The Payoff from DiversityUntil omniscience becomes a common human trait, there is good reason to consciously build diversity into work groups in order to maximize the odds of reaching sound decisions about complex issues.
As Claudia Dreifus explains in her introduction to a January 8 New York Times interview with Scott E. Page, professor of political science at the University of Michigan, it has now been shown mathematically that, under plausible conditions, better decisions emerge from a diverse group of colleagues working a problem than from a same-size group of unusually smart people.
In the interview, Page explains that the reason diversity pays off is that
diverse groups of people bring to organizations more and different ways of seeing a problem and, thus, faster/bettter ways of solving it.Note that Page is referring specifically to diversity in ways of thinking. To the extent that such diversity is correlated with demographic diversity, the diversity payoff will be realized by forming work groups that cross racial, gender, ethnic, and age lines.
People from different backgrounds have varying ways of looking at problems, what I call "tools." The sum of these tools is far more powerful in organizations with diversity than in ones where everyone has gone to the same schools, been trained in the same mold and thinks in almost identical ways.
The problems we face in the world are very complicated. Any one of us can get stuck. If we're in an organization where everyone thinks in the same way, everyone will get stuck in the same place.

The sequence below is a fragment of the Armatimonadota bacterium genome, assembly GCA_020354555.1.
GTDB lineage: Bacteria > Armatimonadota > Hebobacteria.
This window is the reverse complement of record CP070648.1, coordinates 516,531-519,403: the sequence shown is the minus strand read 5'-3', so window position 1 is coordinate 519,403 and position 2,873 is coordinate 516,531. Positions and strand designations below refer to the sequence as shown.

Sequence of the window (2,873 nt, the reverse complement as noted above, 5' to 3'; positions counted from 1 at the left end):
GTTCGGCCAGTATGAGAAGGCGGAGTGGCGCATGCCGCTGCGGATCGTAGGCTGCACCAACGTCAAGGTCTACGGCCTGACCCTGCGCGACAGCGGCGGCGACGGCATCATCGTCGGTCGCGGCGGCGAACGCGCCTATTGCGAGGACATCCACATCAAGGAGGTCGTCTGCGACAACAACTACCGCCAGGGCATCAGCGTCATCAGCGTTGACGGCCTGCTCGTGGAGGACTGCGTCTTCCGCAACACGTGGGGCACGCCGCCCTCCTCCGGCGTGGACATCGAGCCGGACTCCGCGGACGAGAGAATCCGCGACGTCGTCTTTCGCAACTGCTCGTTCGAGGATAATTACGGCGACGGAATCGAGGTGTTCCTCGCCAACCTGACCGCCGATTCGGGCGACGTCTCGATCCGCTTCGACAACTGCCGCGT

But if we have people with diverse tools, they'll get stuck in different places. One person can do their best, and then someone else can come in and improve on it.
Note too that Page is not saying that ability is irrelevant. Rather, he and his colleague Lu Hong (professor at the School of Business Administration of Loyola University in Chicago) show that "when making predictions a group's errors depend in equal parts on the [average] ability of its members to predict and their diversity."
For a group's diversity to pay off, it is also necessary that the diversity be relevant to the problem at hand. As Page explains in the prologue to his 2007 book, The Difference: How the Power of Diversity Creates Better Groups, Firms, Schools, and Societies, "we cannot expect that adding a poet to a medical research team would [better] enable them to find a cure for the common cold." A final point is that a diverse group of people who can't get along are not going to be very productive as collaborative problem solvers.
You can read the 2004 Hong/Page paper "Groups of Diverse Problem Solvers Can Outperform Groups of High-Ability Problem Solvers" here.